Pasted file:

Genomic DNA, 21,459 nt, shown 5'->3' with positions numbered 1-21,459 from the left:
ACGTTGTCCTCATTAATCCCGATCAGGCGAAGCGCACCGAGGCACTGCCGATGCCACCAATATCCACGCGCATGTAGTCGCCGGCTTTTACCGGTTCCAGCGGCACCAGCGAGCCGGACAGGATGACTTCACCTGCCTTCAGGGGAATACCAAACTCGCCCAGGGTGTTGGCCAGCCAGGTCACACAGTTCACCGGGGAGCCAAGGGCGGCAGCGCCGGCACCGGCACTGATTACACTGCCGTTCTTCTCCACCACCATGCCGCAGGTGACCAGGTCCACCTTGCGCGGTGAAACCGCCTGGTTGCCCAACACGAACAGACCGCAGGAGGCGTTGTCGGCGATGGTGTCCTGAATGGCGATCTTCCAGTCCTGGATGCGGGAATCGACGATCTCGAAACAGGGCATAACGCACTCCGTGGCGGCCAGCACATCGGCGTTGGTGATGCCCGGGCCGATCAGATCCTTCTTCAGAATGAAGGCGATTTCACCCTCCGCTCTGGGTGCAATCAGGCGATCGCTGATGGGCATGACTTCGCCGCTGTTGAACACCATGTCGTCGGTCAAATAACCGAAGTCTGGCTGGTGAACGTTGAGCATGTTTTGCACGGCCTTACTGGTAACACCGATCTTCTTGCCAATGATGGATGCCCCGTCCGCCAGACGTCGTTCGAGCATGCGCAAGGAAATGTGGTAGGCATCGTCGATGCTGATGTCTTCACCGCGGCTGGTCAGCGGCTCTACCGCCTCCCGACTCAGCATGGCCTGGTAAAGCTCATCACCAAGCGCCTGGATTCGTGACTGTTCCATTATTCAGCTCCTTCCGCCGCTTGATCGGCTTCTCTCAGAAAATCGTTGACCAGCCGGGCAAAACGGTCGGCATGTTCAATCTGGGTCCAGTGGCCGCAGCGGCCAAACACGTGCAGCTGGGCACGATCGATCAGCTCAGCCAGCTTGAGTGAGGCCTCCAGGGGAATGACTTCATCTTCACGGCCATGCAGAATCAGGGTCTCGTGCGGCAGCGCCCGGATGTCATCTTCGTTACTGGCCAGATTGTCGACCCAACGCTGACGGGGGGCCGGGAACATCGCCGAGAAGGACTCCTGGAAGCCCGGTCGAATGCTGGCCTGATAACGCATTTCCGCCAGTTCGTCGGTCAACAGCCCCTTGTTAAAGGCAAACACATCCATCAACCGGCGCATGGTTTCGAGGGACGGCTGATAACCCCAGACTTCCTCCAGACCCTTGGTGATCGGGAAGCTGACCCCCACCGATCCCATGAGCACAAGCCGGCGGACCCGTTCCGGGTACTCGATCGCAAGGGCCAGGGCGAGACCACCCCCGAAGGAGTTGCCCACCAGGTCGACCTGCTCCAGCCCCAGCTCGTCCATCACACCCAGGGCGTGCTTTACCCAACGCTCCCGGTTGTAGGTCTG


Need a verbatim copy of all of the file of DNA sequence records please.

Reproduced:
Genomic DNA, 21,459 nt, shown 5'->3' with positions numbered 1-21,459 from the left:
ACGTTGTCCTCATTAATCCCGATCAGGCGAAGCGCACCGAGGCACTGCCGATGCCACCAATATCCACGCGCATGTAGTCGCCGGCTTTTACCGGTTCCAGCGGCACCAGCGAGCCGGACAGGATGACTTCACCTGCCTTCAGGGGAATACCAAACTCGCCCAGGGTGTTGGCCAGCCAGGTCACACAGTTCACCGGGGAGCCAAGGGCGGCAGCGCCGGCACCGGCACTGATTACACTGCCGTTCTTCTCCACCACCATGCCGCAGGTGACCAGGTCCACCTTGCGCGGTGAAACCGCCTGGTTGCCCAACACGAACAGACCGCAGGAGGCGTTGTCGGCGATGGTGTCCTGAATGGCGATCTTCCAGTCCTGGATGCGGGAATCGACGATCTCGAAACAGGGCATAACGCACTCCGTGGCGGCCAGCACATCGGCGTTGGTGATGCCCGGGCCGATCAGATCCTTCTTCAGAATGAAGGCGATTTCACCCTCCGCTCTGGGTGCAATCAGGCGATCGCTGATGGGCATGACTTCGCCGCTGTTGAACACCATGTCGTCGGTCAAATAACCGAAGTCTGGCTGGTGAACGTTGAGCATGTTTTGCACGGCCTTACTGGTAACACCGATCTTCTTGCCAATGATGGATGCCCCGTCCGCCAGACGTCGTTCGAGCATGCGCAAGGAAATGTGGTAGGCATCGTCGATGCTGATGTCTTCACCGCGGCTGGTCAGCGGCTCTACCGCCTCCCGACTCAGCATGGCCTGGTAAAGCTCATCACCAAGCGCCTGGATTCGTGACTGTTCCATTATTCAGCTCCTTCCGCCGCTTGATCGGCTTCTCTCAGAAAATCGTTGACCAGCCGGGCAAAACGGTCGGCATGTTCAATCTGGGTCCAGTGGCCGCAGCGGCCAAACACGTGCAGCTGGGCACGATCGATCAGCTCAGCCAGCTTGAGTGAGGCCTCCAGGGGAATGACTTCATCTTCACGGCCATGCAGAATCAGGGTCTCGTGCGGCAGCGCCCGGATGTCATCTTCGTTACTGGCCAGATTGTCGACCCAACGCTGACGGGGGGCCGGGAACATCGCCGAGAAGGACTCCTGGAAGCCCGGTCGAATGCTGGCCTGATAACGCATTTCCGCCAGTTCGTCGGTCAACAGCCCCTTGTTAAAGGCAAACACATCCATCAACCGGCGCATGGTTTCGAGGGACGGCTGATAACCCCAGACTTCCTCCAGACCCTTGGTGATCGGGAAGCTGACCCCCACCGATCCCATGAGCACAAGCCGGCGGACCCGTTCCGGGTACTCGATCGCAAGGGCCAGGGCGAGACCACCCCCGAAGGAGTTGCCCACCAGGTCGACCTGCTCCAGCCCCAGCTCGTCCATCACACCCAGGGCGTGCTTTACCCAACGCTCCCGGTTGTAGGTCTG